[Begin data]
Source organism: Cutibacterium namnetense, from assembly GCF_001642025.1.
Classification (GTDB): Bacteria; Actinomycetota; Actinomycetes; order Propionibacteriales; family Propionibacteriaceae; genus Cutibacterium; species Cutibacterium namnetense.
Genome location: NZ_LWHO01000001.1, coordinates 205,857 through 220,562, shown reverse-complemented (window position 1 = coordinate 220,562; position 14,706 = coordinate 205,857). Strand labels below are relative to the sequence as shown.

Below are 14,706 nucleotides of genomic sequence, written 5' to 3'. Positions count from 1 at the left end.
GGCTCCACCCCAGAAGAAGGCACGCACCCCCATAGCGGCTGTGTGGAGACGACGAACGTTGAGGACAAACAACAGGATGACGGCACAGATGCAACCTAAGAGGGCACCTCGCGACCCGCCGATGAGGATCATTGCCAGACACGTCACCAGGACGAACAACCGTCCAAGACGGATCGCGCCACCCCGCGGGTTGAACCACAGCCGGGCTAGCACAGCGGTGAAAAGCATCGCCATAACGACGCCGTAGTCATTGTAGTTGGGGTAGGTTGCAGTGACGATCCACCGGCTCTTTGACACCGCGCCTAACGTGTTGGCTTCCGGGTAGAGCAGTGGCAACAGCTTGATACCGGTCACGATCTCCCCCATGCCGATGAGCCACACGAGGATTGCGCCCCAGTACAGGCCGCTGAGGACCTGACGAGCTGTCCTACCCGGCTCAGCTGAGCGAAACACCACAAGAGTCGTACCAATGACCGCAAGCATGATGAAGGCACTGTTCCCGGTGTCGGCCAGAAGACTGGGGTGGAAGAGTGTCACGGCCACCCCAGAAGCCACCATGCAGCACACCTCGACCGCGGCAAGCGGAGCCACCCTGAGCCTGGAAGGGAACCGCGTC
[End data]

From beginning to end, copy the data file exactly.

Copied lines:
Source organism: Cutibacterium namnetense, from assembly GCF_001642025.1.
Classification (GTDB): Bacteria; Actinomycetota; Actinomycetes; order Propionibacteriales; family Propionibacteriaceae; genus Cutibacterium; species Cutibacterium namnetense.
Genome location: NZ_LWHO01000001.1, coordinates 205,857 through 220,562, shown reverse-complemented (window position 1 = coordinate 220,562; position 14,706 = coordinate 205,857). Strand labels below are relative to the sequence as shown.

Below are 14,706 nucleotides of genomic sequence, written 5' to 3'. Positions count from 1 at the left end.
GGCTCCACCCCAGAAGAAGGCACGCACCCCCATAGCGGCTGTGTGGAGACGACGAACGTTGAGGACAAACAACAGGATGACGGCACAGATGCAACCTAAGAGGGCACCTCGCGACCCGCCGATGAGGATCATTGCCAGACACGTCACCAGGACGAACAACCGTCCAAGACGGATCGCGCCACCCCGCGGGTTGAACCACAGCCGGGCTAGCACAGCGGTGAAAAGCATCGCCATAACGACGCCGTAGTCATTGTAGTTGGGGTAGGTTGCAGTGACGATCCACCGGCTCTTTGACACCGCGCCTAACGTGTTGGCTTCCGGGTAGAGCAGTGGCAACAGCTTGATACCGGTCACGATCTCCCCCATGCCGATGAGCCACACGAGGATTGCGCCCCAGTACAGGCCGCTGAGGACCTGACGAGCTGTCCTACCCGGCTCAGCTGAGCGAAACACCACAAGAGTCGTACCAATGACCGCAAGCATGATGAAGGCACTGTTCCCGGTGTCGGCCAGAAGACTGGGGTGGAAGAGTGTCACGGCCACCCCAGAAGCCACCATGCAGCACACCTCGACCGCGGCAAGCGGAGCCACCCTGAGCCTGGAAGGGAACCGCGTC